“Thank you,” I said, trying to switch gears from angry to grateful without stopping at dumbfounded in between. I tried to hand her my keys.
She threw up her hands and jumped backward like they were radioactive. “Oh no you don’t!” she said. “That’s even more liability.”
“It’s fine! I’m not going to hold you responsible for my car. Don’t you want them in case it’s in the way?”
“Okay then, where should I park that won’t be in your way?” She signaled vaguely to a corner of the lot as she walked back to her back office cave.
“Thank you so much,” I said to the millennial, who was looking at me stunned and sympathetic.
For the next hour I fought my way through Bay Area traffic and plotted how I was going to get the rental manager fired. I had to admit, it did make sense that they couldn’t take on the liability, and that protecting cars that were parked for long periods of time was probably prohibitively expensive. And it probably wasn’t as common as I thought for people to turn up in one vehicle just to rent another… But that didn’t excuse her for being rude! It wasn’t until I came over the Richmond Bridge and my tires hit Marin County for the first time that the solution hit me like a thunderbolt. Why hadn’t I just left all my stuff and the dog at home, taken an uber to pick up the van, and then started my trip from Mountain View? Duh. I had been so wrapped up in making an untenable plan work, ready to throw all kinds of money at it to see a successful outcome, that I hadn’t seen an obvious alternative that required only abandoning my dumb plan to begin with. That’s how everything had been lately. My problem solving had become so myopic that I was lamenting my bad luck and how the world was out to get me as I tore down walls brick by brick rather than turning around and trying to find a door.
There’s just something about Marin… I have had other terrible experiences there many, many times. Marin is where I cracked my bike frame in half with my snatch and had to ride home 40 miles on a bleeding and infected wound. Marin is where I drove back and forth from Stinson Beach 3 times and missed the start of a race. Marin is where I had suffered my mental breakdown a month earlier. Marin is the site of dozens more less dramatic but still aggravating instances of me being lost. But even with all this history, there is something magical about Marin. It is so beautiful that it can suck the stress out of you.
We stopped in Santa Rosa for coffee and a snack, and then left the freeway for the back roads, heading generally toward the coast. We went through the redwood forests near the Lucas estate that always seemed like something that might be haunted by witches and trolls in some fantasy world. Then we climbed over the open hills with the curly trees that may be oaks, or I may have made that up. And finally we found the coast highway along Bodega and Tomales Bay.
Because of its terrain, parts of California get country really, really quickly. You may be only 15 or 20 miles as a crow flies from a major metropolitan area, but in places isolated by mountains and nature conservation land it could be all banjos, pick-up trucks and no cell service. We stopped for bathroom breaks at picnic grounds and I let Oscar off his leash for the first time in the trip and watched him sprint and climb, sniff and explore the rocks and water. There is something restorative about watching a dog have fun, and finally, for the first time in years I began to unwind.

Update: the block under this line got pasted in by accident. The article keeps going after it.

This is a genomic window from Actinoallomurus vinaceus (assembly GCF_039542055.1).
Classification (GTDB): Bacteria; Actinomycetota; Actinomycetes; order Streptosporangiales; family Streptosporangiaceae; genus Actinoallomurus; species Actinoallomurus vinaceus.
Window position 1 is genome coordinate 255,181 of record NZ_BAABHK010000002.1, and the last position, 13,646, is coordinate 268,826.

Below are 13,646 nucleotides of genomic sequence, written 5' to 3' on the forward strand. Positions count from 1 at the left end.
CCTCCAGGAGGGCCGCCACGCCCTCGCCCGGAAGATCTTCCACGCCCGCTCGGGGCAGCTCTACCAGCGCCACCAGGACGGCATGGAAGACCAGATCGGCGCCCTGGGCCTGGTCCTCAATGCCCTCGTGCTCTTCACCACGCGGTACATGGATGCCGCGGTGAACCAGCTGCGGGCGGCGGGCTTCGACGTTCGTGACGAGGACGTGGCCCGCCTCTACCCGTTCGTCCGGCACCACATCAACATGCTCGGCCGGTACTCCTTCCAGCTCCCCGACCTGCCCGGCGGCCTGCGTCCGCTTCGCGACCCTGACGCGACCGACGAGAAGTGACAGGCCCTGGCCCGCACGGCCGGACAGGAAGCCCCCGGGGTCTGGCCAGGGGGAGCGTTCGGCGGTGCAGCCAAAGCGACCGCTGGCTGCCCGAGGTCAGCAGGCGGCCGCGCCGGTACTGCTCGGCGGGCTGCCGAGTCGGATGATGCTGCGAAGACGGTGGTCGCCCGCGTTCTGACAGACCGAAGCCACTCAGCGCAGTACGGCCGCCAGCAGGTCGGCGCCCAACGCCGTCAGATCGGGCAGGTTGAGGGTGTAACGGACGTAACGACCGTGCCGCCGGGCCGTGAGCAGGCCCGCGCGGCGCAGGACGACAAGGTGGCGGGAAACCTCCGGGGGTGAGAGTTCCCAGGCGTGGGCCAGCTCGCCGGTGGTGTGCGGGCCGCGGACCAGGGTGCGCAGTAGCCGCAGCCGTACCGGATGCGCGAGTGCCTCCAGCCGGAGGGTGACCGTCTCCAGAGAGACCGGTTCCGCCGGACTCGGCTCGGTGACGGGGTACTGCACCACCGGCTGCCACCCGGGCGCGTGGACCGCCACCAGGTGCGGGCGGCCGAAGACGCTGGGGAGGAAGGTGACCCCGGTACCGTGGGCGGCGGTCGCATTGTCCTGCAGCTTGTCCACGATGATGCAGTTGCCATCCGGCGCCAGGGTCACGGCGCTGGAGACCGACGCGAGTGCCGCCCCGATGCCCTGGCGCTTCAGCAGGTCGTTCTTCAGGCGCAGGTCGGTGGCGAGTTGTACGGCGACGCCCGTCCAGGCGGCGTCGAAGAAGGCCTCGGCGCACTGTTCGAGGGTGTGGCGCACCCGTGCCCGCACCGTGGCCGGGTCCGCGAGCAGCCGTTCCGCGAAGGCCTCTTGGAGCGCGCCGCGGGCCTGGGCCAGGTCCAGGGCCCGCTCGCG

I had ridden my bike on all of the roads through Marin and out to Tomales and Bodega Bay, but once we reached the open ocean it was all new terrain to me. As the bay gave way to the ocean and the coastline became more rugged, our speed dropped down below 30mph as I nursed the van up and down the hills and sharp turns along the coast. The sun was clear, and the ocean sparkling and impossibly blue. It looked like Big Sur, only less imposing, the coastline more open and sections of the road covered with eucalyptus and Spanish moss. I couldn’t believe that this coast had been only a few hours’ drive from me this whole time and I had never seen it. I used to explore… why did I stop? Whatever life held next for me, I promised myself that I would not overcommit myself again to the point where I couldn’t explore the area around me again.
At a beach access parking lot, I was prepping Oscar and the van for our next leg of the drive when a man in the next car started a phone conversation in an obnoxiously loud voice. “Yeah, man…” he said in that thick surfer’s accent that always sounds ridiculous on men over 40. “I had like a midlife crisis and quit my job like a year ago. I’ve just been a dive bum off the coast of Costa Rica for the past 6 months. I think I’m going to become a diving instructor and just be a dive bum forever… It barely covers the child support, but South America’s so cheap and what more do you need…?”
Oh, I don’t know… I thought …Access to good medical care, for a start. And a plan that will continue to give you access to competent doctors and hospitals when you’re older and can’t dive anymore. And an emergency fund, in case one of your kids gets in a traumatic accident and you need to come back to the States and pay an American cost of living again, but can’t work because you need to be in the hospital every day. And enough retirement savings that you can come back here in retirement if you want and don’t have to grow old in a country that is not handicapped accessible…
I had jumped without a safety net before, and I never wanted to expose myself to that kind of risk again. For years I had been cutting down on frivolous spending, saving money, and trying to figure out how to live like a vagabond. But I refused to commit to any plan that wouldn’t provide health insurance and allow me to save a minimum contribution toward my retirement. It was not just this man’s California accent and loud voice that were obnoxious, and I felt justified in my scorn of his irresponsible choices as I drove away.